'Ohklos' Combines the Humorous Abstraction of 16-bit Games with the Slickness of a Modern Game

by Nick Dinicola

8 September 2016

Ohklos could pass any elevator pitch, but it never grows beyond that elevator pitch.
 
cover art

Ohklos

(Devolver Digital)
US: 18 Aug 2016

Ohklos sounds great on paper. The citizens of Greece get fed up with the oppressive rule of their gods, so they revolt with a mob led by philosophers. Add in some winking anachronistic humor, some cool looking 2D/3D art, and a great soundtrack, and you’ve got a game that could pass any elevator pitch. The challenge lies in expanding it beyond that pitch.

As a roguelike, the game implies a certain depth of mechanics, but as a “rogue-lite”, it’s not out to punish the player. It rewards us just for playing.

Each attempt takes you through several cities, fighting several gods, and picking up several heroes along the way. Each run also earns you some permanent upgrades, mainly new heroes and mob leaders that alter the mob’s starting stats/skills.

The controls are potentially confusing since you’re moving two entities at once, the philosopher leading the mob and the mob itself, but the game handles its many moving pieces with skill. Each entity is controlled with a control stick, but the camera moves with the philosopher, always keeping him in the center of the screen. The mob does what a mob does best: rampage. They’re faster than the philosopher, so they can quickly run around their leader, from one end of the screen to the other, wherever they’re needed.

That speed is important because the philosopher is essentially the player. If he dies, it’s game over, but the rest of the mob is expendable. This makes them as much a shield as a sword. You can guide them to attack buildings and the mythological monsters the gods place in your way, but many of those monsters will make a beeline to the philosopher, so it’s good to have the mob between them as a destructive buffer. 

Each level is a different city—Delphi, Sparta, Atlantis—and each level is broken up into several stages featuring a random boss at the end. The cities all have their own look, but the layout of each stage never really changes. Atlantis looks different than Delphi, but playing it doesn’t feel any different. This similarity becomes a drag on the game after a few runs, since you’re really just playing the same stage over and over again.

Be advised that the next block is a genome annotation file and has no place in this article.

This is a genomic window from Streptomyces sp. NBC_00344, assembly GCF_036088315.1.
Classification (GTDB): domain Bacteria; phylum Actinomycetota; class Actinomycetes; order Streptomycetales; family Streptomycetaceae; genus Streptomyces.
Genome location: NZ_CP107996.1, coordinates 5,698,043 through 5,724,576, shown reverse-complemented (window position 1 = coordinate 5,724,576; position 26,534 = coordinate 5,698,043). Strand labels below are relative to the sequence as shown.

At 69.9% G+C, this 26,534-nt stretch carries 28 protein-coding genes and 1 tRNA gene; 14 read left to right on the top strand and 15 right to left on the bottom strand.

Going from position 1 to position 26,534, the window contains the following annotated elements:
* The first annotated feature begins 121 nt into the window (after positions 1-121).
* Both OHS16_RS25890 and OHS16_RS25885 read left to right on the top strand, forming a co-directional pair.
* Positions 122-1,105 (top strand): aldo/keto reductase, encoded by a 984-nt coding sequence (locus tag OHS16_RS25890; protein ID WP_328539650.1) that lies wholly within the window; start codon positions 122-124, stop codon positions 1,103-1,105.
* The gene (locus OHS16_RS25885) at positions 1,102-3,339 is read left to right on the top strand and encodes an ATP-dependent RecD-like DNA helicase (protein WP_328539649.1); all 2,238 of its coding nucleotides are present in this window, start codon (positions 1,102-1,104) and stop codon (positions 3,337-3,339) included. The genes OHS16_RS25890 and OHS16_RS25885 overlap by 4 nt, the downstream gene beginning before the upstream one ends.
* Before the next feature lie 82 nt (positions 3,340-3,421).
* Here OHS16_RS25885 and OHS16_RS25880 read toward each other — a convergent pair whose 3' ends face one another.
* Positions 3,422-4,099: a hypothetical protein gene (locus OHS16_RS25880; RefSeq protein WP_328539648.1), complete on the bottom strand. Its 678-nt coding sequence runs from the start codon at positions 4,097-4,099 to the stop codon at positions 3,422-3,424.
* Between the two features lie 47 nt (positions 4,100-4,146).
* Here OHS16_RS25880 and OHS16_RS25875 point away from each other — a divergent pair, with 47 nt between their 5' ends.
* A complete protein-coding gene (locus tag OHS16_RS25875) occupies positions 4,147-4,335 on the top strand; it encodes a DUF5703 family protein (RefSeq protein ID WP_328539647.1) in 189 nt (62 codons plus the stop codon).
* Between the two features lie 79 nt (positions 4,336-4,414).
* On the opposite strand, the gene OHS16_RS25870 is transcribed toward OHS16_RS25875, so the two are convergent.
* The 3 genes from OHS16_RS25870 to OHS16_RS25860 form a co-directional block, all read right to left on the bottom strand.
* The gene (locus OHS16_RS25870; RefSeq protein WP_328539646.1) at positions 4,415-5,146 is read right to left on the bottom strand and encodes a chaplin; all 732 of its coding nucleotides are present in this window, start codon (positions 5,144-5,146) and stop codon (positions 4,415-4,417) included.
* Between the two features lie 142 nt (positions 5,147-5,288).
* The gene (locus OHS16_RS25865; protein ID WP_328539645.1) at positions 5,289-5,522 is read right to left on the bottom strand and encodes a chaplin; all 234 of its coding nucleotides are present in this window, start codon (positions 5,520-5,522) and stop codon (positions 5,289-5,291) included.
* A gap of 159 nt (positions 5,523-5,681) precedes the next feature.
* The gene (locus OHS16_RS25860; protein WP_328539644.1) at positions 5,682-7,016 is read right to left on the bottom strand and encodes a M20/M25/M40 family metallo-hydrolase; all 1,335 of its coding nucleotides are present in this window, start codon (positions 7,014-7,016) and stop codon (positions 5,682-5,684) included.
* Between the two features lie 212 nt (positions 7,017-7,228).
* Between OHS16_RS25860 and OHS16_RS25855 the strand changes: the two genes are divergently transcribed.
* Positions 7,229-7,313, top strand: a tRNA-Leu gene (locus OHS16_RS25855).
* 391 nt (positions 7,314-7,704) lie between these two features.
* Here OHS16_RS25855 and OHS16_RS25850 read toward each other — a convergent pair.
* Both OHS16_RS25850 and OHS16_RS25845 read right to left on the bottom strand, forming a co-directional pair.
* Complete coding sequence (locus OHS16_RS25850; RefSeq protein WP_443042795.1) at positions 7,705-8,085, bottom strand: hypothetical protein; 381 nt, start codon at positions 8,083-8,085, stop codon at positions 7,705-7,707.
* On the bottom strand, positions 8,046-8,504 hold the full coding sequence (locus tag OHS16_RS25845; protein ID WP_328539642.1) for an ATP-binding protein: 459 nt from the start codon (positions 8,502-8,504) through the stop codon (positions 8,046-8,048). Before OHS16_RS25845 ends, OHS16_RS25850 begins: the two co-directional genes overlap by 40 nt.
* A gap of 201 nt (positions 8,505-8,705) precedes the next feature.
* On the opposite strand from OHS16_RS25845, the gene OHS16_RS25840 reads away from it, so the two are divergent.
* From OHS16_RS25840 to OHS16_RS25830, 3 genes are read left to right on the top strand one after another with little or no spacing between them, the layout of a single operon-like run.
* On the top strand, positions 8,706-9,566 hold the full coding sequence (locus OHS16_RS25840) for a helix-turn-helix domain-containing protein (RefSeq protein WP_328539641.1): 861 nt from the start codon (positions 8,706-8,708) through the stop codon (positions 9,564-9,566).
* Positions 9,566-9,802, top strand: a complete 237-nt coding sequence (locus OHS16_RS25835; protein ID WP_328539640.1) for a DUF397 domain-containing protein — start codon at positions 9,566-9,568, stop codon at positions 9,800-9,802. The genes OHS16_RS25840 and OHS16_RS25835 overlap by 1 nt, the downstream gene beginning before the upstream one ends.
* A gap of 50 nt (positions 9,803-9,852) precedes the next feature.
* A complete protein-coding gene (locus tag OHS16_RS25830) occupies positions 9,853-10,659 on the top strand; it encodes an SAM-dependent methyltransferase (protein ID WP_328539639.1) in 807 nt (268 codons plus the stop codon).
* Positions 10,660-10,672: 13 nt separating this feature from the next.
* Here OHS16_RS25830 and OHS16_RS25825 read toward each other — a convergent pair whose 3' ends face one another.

There’s a system of mob management that, in theory, would make the game more dynamic and strategic. The mob is made up of several types of characters, each with their own abilities and stat boosts, Slaves are weak but can carry items, soldiers add attack points, other philosophers give you an extra life, and so on. You can trade some characters for other characters at upgrade stores, between stages, giving you some control over the make-up of your mob.

It’s a neat idea that hardly matters in practice. You can’t really control the make-up of your mob because you can’t control who you pick up, which means that you’ll never who you’ll be able to trade. Bystanders are automatically added to the mob if they touch the group, but since the mob is always running around in a chaotic mess members are killed and immediately replaced without you ever knowing it. But even if you had better control over the individual members, even if you could recall the exact number of soldiers/slaves in your mob, it would hardly matter because the game plays the same regardless of who is in your mob.

Despite all of its structure as a roguelike and the upgrade trappings of an RPG, Ohklos is really just a beat-em-up in the vein of Double Dragon or Streets of Rage. There’s no strategy to using the mob, just point them towards the thing that you want to die and mash the attack button. That’s what you do in the first five minutes, and that’s what you’re still doing after five hours. It’s fun, don’t get me wrong, but it’s only fun for an hour or so, and then you’ll start to wonder if there’s more to it. There’s not.

Ohklos has a great style, but I wish the game itself were better. I love the art: 2D pixelated character sprites moving around a 3D city with 3D buildings. It’s a great style that combines the funny abstraction of 16-bit games with the slickness of a modern game. I love the humor: There’s a frame narrative concerning a guy retelling the story of the mob, but he can’t quite remember any of it correctly. There are a ton of meta jokes, but they’re not mocking or cruel. They’re more like friendly jabs at the game itself and its conventions. I love the music. The classic-sounding bells and drums that you hear during gameplay give way to some smooth jazz-bar music in the upgrade menu. Everything about the presentation is anachronistic and absurd and wonderful.

But none of that can stave off the boredom that sets in after an hour. Ohklos is beautiful but painfully shallow.

Ohklos

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